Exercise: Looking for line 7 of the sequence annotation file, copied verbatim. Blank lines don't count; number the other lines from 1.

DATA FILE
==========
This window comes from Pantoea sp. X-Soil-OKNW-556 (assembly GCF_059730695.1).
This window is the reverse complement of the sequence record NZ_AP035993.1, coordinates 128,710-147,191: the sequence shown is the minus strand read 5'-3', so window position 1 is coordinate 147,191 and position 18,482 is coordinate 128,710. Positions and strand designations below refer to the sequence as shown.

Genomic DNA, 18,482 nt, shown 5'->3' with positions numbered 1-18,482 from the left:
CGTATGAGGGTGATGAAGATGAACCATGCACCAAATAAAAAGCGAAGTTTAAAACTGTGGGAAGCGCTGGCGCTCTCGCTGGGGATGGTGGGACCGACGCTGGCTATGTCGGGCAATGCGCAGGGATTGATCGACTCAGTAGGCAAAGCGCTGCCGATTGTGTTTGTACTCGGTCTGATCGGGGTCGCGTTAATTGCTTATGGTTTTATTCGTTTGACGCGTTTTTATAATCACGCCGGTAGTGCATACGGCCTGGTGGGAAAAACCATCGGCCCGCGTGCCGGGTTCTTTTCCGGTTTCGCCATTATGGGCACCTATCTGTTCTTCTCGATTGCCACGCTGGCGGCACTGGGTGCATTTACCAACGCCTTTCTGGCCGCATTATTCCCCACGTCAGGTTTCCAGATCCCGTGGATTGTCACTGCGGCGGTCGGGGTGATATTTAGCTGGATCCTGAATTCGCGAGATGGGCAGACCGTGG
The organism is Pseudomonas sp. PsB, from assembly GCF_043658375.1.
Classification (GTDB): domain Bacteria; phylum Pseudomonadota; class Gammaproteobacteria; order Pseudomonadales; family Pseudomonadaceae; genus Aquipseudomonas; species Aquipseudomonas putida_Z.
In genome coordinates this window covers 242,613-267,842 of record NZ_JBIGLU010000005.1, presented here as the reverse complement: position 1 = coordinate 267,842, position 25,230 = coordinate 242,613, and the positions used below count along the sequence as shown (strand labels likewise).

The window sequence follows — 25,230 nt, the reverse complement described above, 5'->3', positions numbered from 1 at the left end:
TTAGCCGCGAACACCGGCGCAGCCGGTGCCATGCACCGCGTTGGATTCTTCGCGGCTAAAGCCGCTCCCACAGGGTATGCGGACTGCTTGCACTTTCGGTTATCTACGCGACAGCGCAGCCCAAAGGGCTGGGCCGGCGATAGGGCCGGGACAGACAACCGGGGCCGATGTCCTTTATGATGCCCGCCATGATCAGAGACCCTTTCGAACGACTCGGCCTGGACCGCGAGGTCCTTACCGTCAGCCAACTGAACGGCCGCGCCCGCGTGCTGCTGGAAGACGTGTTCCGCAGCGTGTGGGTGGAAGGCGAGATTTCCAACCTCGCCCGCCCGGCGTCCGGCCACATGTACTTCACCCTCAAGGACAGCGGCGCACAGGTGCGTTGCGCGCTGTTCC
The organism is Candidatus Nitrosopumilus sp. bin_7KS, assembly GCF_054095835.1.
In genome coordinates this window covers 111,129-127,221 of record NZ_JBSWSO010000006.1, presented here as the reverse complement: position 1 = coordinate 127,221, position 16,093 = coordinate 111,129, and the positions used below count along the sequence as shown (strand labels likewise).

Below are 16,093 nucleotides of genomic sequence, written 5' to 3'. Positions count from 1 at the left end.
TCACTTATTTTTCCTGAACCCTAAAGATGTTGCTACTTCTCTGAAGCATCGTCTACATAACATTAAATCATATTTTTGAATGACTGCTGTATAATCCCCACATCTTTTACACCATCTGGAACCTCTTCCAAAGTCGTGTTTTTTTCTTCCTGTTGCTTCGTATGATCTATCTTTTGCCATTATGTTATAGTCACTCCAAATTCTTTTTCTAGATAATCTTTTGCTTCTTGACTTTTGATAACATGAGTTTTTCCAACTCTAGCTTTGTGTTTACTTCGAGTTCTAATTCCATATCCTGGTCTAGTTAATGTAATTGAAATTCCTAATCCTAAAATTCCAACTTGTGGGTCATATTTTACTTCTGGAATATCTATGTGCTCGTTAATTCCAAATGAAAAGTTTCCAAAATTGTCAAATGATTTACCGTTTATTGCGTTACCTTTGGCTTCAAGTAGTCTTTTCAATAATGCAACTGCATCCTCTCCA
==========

In genome coordinates this window covers 242,613-267,842 of record NZ_JBIGLU010000005.1, presented here as the reverse complement: position 1 = coordinate 267,842, position 25,230 = coordinate 242,613, and the positions used below count along the sequence as shown (strand labels likewise).